P2PE's Inception: In 2011, the PCI Security Standards Council (SSC) introduced the P2PE standard. Designed to counteract increasing payment card breaches, P2PE ensured that cardholder information remained encrypted from the point of capture up to the decryption endpoint, usually at the payment processor's end.

The Surge in CNP Transactions: As e-commerce boomed, CNP transactions—where the cardholder doesn't physically present the card for a transaction—grew exponentially. This rapid growth brought forth new challenges, especially in ensuring the security of sensitive payment data in digital transactions.

Enter Network Tokenization: While P2PE offers robust encryption during a transaction's lifecycle, CNP transactions require an additional layer of security. This is where Network Tokenization shines. Instead of transmitting actual card details during an online transaction, Network Tokenization replaces sensitive data with unique tokens. These tokens are useless if intercepted, thereby adding an additional layer of protection to CNP transactions.

Recent Market Dynamics: With events like the COVID-19 pandemic accelerating the shift towards digital and contactless payment methods, CNP transactions began claiming an even larger slice of the market. To keep pace with evolving threats and challenges, payment security standards also had to adapt and grow, as evidenced by the release of P2PE v3.1 in September 2021 and PCI 4.0 just recently. 

Spreedly & Modern Payment Security: Platforms like Spreedly come into play as businesses navigate these complexities. With a comprehensive payment infrastructure that emphasizes tokenization, Spreedly not only aids in reducing PCI scope but also ensures robust protection for both data at rest and in transit in the age of CNP transactions.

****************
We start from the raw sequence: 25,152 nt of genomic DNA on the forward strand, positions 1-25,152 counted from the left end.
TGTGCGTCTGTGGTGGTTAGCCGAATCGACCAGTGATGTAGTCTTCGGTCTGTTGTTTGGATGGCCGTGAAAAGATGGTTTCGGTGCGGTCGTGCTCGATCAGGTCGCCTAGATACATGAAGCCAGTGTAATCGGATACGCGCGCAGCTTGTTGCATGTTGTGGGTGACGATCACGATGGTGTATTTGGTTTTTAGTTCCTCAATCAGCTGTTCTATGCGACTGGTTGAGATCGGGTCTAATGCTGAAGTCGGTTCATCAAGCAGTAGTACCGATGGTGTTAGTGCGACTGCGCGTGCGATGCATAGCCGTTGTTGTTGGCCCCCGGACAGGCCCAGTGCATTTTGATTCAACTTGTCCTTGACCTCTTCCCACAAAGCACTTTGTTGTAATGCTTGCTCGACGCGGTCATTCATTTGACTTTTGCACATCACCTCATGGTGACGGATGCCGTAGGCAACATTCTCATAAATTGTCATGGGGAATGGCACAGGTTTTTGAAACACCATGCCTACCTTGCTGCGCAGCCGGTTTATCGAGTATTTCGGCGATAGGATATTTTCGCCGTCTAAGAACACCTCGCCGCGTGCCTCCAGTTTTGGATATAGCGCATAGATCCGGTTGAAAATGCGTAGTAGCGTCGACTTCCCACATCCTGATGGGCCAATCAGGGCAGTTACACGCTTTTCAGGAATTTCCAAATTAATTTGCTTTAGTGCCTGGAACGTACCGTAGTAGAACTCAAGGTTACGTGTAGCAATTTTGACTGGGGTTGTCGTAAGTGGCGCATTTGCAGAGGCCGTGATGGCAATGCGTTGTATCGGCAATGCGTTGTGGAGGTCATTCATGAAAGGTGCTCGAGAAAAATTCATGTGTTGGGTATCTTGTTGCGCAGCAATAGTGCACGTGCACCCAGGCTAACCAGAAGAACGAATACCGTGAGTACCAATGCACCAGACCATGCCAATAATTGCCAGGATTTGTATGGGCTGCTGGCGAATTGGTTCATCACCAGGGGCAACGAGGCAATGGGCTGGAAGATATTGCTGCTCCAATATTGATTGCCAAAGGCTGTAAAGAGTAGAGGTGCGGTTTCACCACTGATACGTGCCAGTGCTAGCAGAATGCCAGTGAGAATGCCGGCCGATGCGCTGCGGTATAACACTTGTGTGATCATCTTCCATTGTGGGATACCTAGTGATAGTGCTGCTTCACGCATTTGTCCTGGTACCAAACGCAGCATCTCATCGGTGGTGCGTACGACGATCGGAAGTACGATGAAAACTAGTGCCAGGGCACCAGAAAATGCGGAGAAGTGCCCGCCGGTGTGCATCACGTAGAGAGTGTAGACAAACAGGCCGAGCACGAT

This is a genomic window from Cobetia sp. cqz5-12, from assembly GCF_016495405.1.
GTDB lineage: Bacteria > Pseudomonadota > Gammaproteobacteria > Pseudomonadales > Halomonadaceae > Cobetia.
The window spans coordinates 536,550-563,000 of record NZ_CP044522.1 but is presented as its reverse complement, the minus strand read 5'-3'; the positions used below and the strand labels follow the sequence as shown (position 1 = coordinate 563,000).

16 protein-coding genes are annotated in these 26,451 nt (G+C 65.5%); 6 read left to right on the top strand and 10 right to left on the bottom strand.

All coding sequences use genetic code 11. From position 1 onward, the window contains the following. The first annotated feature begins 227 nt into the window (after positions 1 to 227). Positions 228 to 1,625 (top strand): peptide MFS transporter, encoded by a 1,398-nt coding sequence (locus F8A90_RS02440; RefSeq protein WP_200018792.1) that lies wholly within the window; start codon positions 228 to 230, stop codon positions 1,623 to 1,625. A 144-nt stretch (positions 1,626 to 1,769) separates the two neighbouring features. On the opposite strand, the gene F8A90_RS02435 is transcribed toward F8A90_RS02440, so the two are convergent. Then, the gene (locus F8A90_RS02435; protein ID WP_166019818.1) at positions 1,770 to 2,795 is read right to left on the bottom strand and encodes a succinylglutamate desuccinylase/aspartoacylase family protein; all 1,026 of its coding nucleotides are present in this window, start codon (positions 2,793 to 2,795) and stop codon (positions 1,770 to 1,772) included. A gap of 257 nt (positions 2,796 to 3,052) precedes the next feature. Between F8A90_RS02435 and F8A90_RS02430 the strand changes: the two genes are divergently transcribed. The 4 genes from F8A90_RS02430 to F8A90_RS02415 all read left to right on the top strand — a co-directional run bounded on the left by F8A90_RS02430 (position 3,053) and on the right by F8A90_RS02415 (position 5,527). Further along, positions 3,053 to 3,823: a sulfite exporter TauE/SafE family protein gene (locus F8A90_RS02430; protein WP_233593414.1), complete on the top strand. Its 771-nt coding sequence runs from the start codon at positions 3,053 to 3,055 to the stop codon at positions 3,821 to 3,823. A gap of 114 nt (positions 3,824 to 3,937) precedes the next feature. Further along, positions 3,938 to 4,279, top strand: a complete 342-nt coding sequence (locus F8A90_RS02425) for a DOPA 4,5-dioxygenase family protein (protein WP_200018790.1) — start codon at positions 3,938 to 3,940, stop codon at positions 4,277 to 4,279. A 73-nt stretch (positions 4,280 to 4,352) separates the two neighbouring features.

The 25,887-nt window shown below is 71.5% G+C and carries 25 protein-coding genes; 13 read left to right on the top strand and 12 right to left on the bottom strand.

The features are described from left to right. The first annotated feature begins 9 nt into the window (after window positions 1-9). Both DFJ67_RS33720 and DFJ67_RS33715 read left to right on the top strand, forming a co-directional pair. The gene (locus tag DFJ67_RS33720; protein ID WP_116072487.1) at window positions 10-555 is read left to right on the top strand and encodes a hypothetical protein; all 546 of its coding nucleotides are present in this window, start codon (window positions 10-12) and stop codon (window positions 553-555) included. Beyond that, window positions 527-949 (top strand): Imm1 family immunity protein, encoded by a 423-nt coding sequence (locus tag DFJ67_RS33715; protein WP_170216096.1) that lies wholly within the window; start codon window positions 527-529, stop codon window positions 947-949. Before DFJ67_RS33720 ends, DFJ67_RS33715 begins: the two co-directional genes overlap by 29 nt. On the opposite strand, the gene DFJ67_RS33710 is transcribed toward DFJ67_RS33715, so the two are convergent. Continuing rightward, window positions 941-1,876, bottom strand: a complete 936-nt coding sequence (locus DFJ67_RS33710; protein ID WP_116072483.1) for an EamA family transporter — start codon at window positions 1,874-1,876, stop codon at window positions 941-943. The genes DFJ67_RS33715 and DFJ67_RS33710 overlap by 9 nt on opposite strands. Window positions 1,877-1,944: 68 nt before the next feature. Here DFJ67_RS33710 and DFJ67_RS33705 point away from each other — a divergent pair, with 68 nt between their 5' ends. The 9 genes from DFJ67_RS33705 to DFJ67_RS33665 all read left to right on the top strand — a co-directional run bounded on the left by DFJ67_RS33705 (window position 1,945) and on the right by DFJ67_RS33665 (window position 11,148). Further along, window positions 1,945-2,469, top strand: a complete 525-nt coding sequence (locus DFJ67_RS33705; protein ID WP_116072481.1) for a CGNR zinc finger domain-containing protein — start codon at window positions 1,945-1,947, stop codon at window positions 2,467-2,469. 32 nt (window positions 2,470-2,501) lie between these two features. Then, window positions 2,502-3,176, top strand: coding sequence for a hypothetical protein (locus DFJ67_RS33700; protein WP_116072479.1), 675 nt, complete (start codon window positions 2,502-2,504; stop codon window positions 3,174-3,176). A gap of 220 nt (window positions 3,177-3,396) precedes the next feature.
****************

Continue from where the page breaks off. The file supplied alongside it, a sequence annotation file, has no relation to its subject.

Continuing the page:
Making Transacting More Secure

In the continually evolving digital payment landscape, new technologies emerge that cater to the specific challenges posed by different transaction environments. One of these promising technologies is Network Tokenization, which has shown particular prowess in securing Card Not Present (CNP) transactions.

Differences Between P2PE and Network Tokenization: While P2PE focuses on encrypting data from the point of capture until it reaches its destination, Network Tokenization involves replacing sensitive card data with a unique digital identifier or token. These tokens retain the essential information without exposing the card's actual details. Network Tokens are provisioned with the networks and issuing banks,  not just with the processor, like processor or merchant tokens. While this increases cohesion among the parties in the payments chain, it also has an added security layer in a single-use cryptogram that accompanies the transaction request. 

Advantages of Network Tokenization: